This is a paper published in Corrosion Management Magazine ( September 2018, issue 145). It can be accessed from IoCC website.
The most important performance indicator for cathodic protection (CP) is the structure-to-electrolyte potential. In most of coated on-shore pipeline, the resistance between the reference electrode and the pipe-to-soil surface boundary is too significant to be ignored. The IR drop caused by CP current is a measurement error. It is stipulated in many CP standards that IR component to be evaluated and excluded while assess the pipe-to soil potential performance in pipeline integrity management.
For a well-coated pipeline, the most practical monitoring technique is to use synchronised interrupting technique by bring the current to zero and measure the potential momentary after the current source is off. By switching all sources of current to near zero, the measured potential is approaching to polarization potential by virtually eliminating the IR component in the CP electrical circuit. This technique has been widely accepted and adopted in pipeline industry for decades.
Most of modern pipelines are electrically isolated from above ground facilities, either through a flange isolation kit (FIK) or Monolithic Isolation Joint (MIJ) . This is to prevent excessive current drain which may result in CP being uneconomical or impractical. They prevent the CP current flowing to other facilities and equipment that otherwise electrically connected to pipeline. However, in practice, the effectiveness of these electrical joints can be compromised by internal debris deposition , which leads to the electrical short of pipeline to above ground facilities and their associated grounding system, from time to time. The earthing system, governed by local regulation and standards, is typically copper or copper-clad steel rode conductors. The implication of this electrical short to such earthing systems in CP measurement has not been fully explored or .fully understood by the industry.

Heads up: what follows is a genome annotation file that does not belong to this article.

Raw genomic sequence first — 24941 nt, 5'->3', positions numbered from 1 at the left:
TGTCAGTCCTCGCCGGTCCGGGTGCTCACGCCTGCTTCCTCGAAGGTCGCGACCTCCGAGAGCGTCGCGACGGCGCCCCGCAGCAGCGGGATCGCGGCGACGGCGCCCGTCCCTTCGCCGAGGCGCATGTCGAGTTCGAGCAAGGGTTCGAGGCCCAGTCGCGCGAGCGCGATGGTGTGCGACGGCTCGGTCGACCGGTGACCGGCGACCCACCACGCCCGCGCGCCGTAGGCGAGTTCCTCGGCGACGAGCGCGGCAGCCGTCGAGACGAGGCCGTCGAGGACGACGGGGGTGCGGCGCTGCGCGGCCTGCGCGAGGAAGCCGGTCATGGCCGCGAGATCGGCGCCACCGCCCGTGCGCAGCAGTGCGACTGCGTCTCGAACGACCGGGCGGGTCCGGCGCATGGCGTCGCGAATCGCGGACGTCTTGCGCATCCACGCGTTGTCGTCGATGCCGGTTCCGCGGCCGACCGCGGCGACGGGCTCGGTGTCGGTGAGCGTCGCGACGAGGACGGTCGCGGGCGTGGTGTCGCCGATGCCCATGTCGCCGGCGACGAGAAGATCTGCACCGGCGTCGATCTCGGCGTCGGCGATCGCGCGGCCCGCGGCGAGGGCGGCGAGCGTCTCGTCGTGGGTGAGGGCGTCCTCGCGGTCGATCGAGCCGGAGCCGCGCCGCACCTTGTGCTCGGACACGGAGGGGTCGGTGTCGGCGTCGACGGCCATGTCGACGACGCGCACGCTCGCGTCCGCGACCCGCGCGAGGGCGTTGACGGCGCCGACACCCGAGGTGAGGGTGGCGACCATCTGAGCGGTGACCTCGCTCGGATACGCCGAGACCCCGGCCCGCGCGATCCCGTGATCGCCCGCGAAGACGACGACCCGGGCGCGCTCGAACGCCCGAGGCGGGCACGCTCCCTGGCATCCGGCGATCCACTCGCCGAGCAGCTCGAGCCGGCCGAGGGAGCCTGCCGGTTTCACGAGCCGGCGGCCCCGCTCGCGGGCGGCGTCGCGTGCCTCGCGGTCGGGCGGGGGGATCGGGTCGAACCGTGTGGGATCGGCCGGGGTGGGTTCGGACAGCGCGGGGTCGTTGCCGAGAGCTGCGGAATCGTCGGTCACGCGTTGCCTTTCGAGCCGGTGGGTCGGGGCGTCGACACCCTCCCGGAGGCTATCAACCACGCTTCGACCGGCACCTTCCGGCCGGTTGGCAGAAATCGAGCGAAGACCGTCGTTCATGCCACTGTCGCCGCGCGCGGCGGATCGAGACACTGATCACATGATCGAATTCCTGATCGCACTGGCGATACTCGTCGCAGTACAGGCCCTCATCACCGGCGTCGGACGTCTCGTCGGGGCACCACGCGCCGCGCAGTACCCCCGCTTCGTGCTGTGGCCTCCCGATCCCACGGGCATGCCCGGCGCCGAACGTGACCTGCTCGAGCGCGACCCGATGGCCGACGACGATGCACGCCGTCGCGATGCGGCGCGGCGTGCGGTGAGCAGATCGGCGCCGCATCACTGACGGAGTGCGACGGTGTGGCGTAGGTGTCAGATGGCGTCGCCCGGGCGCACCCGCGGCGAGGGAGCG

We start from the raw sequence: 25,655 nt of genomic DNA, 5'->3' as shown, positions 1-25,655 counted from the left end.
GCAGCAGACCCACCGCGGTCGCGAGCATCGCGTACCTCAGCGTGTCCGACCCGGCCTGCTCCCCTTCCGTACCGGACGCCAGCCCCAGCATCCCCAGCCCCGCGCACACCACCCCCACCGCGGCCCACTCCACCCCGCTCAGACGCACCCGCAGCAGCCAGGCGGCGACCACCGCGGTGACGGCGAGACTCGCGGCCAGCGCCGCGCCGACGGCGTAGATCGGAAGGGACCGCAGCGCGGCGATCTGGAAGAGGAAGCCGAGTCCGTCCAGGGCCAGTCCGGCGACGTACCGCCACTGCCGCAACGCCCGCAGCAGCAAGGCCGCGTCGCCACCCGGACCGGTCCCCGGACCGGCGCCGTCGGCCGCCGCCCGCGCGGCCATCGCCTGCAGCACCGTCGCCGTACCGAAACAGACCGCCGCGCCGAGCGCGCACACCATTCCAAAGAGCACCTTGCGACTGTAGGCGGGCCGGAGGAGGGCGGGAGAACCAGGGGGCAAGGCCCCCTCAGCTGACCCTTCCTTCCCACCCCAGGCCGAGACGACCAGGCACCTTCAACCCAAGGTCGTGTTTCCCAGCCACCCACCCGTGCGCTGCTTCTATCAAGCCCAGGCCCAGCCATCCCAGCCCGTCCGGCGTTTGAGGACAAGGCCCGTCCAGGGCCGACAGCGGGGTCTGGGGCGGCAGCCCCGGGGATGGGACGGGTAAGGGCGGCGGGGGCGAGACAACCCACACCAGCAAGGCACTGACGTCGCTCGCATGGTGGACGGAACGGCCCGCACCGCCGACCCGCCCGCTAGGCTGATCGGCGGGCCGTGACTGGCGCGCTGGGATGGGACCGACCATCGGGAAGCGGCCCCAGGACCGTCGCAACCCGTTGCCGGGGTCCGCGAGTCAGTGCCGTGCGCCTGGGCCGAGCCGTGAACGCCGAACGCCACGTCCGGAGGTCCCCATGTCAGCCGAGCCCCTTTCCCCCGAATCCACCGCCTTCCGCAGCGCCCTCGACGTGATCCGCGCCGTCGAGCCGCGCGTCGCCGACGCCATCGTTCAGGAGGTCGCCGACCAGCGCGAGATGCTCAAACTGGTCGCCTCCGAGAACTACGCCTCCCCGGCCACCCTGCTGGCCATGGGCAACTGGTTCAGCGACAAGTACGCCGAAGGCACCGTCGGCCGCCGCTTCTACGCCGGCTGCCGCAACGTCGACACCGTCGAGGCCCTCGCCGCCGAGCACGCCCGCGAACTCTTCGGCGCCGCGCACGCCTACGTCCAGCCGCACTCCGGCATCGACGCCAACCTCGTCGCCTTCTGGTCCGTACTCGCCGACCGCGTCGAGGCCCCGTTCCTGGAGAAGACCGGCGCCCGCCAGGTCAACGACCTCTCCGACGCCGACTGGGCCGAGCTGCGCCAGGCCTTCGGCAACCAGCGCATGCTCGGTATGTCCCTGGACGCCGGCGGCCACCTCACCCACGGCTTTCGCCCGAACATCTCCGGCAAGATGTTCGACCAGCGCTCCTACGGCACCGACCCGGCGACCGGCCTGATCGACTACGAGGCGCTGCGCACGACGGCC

|||Standards Australia, “AS 2832.1 Cathodic protection of metals,” 2015.|
|||ISO, “15589-1 Petroleum, Petrochemical and Natural Gas Industries- Cathodic Protection of Pipeline Systems- Part 1: On-Land Pipelines,” 2015.|
|||NACE, “TM0497, Measurement Techniques Related to Criteria for Cathodic Protection on Underground or Submerged Metallic Piping Systems,” 2012.|
|||BS EN, “BS EN 13509 Cathodic protection measurement techniques,” 2003.|
|||NACE, “SP0502 Pipeline External Corrosion Direct Assessment Methodology,” 2010.|
|||NACE, “SP0286 Standard Practice Electrical Isolation of Cathodically Protected Pipelines,” 2007.|
|||E. McAllister, Pipeline Rules of Thumb Handbook, Gulf Professional Publishing, 2009.|
|||S. M. Hesjevik, “09067 Isolation Joint Stray Currents Experimental Testing and Modeling,” in NACE Corrosion 2009, 2009.|
|||NACE, “SP0104 The Use of Coupons for cathodic protection monitoring applications,” 2014.|
|||R. Gummow, D. Boteler and L. Trichtchenko, “PRCI L51909: Telluric and Ocean Current Effects on Buried Pipelines and Their Cathodic Protection Systems,” 2002.|
|||CeoCoR, “Application of Coupons and Probes for Cathodic Protection Monitoring Purposes,” 2013.|
|||NACE, “SP0104 The Use of Coupon for Cathodic Protection Monitoring Applications,” 2014.|
Full paper can also be accessed from link below.